Another thing you should consider when installing a water treatment system is your water source.  The system I've outlined here (and also the systems used to treat most municipal drinking water) are designed to remove only sediment and microorganisms.  If you pump water from a creek which gets pesticide runoff, the pesticides will still be in the water after you treat it!  So you're far better off starting off with groundwater (from a well or spring) and preferably also using water from a watershed which is completely forested.

We made one change from the normal installation procedure.  While most people would install a pressure tank which automatically kicks on the well pump whenever it gets low and leave the UV light plugged in at all times, we opted for a cheaper and lower power system.  Mark rigged up a reservoir above the kitchen sink to hold our drinking water.  Once a day or so, we flip the switch on the power strip which turns on the UV light and well pump and lets the water rush through the sediment filter and UV system to fill up the reservoir.  Then we turn off the power strip until the next day.  Used this way, we suspect our UV light will last for several years instead of just the one promised by the manufacturer.  And now we have clean, running, drinking water piped to our kitchen sink!  No more carrying frozen jugs of water for half a mile to the house in the winter.

Posted Sun Oct 19 20:12:02 2008 Tags:

Praying mantis on an onionI know I promised you all flowers for the next giveaway.  But...I lied.

Well, actually, I realized that I had some spare Egyptian onion sets, and that they would have to go in the ground very soon if anyone was going to use them.  It seemed a shame to waste them, so this week's giveaway is 10 Egyptian onion sets --- the bottom bulbs rather than the top bulbs (which means they should bear a lot more greens a lot faster.)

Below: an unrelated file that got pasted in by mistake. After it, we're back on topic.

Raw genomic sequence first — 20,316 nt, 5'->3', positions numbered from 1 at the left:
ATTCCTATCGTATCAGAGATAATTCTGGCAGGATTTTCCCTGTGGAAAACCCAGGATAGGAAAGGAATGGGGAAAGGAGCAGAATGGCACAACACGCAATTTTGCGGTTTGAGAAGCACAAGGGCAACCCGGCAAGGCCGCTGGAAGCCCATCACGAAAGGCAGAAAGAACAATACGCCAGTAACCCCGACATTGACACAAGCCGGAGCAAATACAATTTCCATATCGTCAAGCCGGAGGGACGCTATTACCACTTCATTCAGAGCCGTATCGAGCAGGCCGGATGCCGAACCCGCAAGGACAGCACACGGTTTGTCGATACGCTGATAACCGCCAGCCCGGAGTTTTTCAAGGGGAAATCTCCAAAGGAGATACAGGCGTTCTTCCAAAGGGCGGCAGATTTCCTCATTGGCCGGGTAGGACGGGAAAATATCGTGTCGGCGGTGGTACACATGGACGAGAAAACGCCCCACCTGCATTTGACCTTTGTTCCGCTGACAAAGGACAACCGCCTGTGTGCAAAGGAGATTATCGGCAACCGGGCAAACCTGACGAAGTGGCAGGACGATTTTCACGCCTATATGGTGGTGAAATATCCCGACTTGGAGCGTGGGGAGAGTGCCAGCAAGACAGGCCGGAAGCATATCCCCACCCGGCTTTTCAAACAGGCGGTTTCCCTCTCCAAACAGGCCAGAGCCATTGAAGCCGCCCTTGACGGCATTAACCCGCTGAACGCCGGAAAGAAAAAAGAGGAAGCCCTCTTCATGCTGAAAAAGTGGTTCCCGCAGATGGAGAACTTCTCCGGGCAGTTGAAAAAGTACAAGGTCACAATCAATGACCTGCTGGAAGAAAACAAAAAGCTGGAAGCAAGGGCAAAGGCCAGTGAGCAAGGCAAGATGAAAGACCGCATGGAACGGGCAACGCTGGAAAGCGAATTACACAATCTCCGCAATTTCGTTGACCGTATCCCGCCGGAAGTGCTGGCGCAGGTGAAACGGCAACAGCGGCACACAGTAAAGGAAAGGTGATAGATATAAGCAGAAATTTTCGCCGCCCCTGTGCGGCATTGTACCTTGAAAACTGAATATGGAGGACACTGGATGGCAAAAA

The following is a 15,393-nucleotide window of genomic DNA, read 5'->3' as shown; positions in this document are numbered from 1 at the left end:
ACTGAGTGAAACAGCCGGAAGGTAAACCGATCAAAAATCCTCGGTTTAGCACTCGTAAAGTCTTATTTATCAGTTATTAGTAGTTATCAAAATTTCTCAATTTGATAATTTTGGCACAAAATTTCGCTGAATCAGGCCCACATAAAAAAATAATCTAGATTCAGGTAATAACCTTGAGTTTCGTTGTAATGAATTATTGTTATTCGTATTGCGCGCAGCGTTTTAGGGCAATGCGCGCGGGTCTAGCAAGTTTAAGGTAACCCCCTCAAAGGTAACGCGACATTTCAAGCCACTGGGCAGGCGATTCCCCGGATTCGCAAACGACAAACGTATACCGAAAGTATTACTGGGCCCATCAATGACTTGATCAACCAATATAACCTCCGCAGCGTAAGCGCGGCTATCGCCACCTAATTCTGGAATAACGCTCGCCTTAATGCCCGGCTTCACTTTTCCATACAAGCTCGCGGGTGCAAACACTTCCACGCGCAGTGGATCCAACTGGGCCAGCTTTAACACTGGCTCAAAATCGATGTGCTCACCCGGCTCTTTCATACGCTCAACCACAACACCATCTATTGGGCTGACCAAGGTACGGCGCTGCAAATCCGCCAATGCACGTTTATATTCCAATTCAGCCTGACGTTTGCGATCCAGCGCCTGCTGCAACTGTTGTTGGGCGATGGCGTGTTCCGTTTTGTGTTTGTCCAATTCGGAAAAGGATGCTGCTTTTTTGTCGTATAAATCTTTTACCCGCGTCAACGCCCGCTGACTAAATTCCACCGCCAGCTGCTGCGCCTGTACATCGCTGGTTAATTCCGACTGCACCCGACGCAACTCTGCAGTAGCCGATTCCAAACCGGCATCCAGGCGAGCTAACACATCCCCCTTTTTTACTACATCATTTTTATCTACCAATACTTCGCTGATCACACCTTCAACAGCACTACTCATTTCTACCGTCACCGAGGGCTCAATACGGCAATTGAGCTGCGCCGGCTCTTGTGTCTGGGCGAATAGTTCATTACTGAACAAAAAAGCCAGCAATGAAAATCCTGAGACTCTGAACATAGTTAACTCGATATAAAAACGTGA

For those of you unfamiliar with Egyptian onions, these are some of my favorite garden plants.  The onions are perennials, and while you can eat the small bulbs most people grow them for the greens --- my CSA customers unanimously told me that even people who don't like green onions like these greens.  If you play your cards right, you can have green onions just about all year, and after the first year the onions will produce little bulbs at the top of the plant, each of which can be planted and will turn into a new onion.  Soon you'll have starts to give away to your friends!

Egyptian onionEgyptian onions are the base of one of our favorite recipes --- Butternut Squash and Egyptian Onion Soup.  I cut them up with parsley to go in the world's best egg salad (which I need to add to the recipe page once I do some measuring.)  They're also a great addition to a winter salad --- basically, you can't go wrong with Egyptian Onions. 

So, same drill as always. 
Email me your name, email address, general location, and how you heard about this giveaway by Saturday night and we'll put your name in the hat.  The lucky winner will be announced on Sunday, and on Monday we'll mail out your onions.  Good luck!

Posted Mon Oct 20 19:43:34 2008 Tags:

If you want a little reading to go with your breakfast this morning, check out Michael Pollan's most recent article in the New York Times: Farmer in Chief.  Or, as we did yesterday at lunch, listen to his interview on Fresh Air

Some of what Pollan says is old news, but he also has some really cool ideas, like a program which requires mitigation when prime farmland is turned into subdivisions just like wetland mitigation.  Or redefining "food" so that "junk food" no longer fits the definition and can't be served in school lunches, bought with food stamps, etc.  Check it out --- especially the specifics which start on page 7.

Posted Tue Oct 21 08:38:44 2008 Tags:

Maggie's veggiesMy mother and sister live in town, but manage to grow quite a bit of food in their backyard.  Maggie (my sister) sent me this photo today showing some of the peppers and tomatoes they harvested just before their first frost.

There's been a lot of talk lately (or maybe I've just started to listen) about urban gardening --- in the article I read this morning, Michael Pollan wrote about ripping out part of the White House lawn to grow organic veggies; the Freedom Gardens website brings the idea of the victory garden into the twenty first century; and urban homesteading has suddenly become a household word thanks to Kelly Coyne and Erik Knutzen's book The Urban Homestead: Your Guide to Self-sufficient Living in the Heart of the City.

So, in the spirit of learning more about people who don't happen to have 58 acres to grow in, I thought I'd put together a little poll....

Survey Results -

Posted Tue Oct 21 21:36:48 2008 Tags: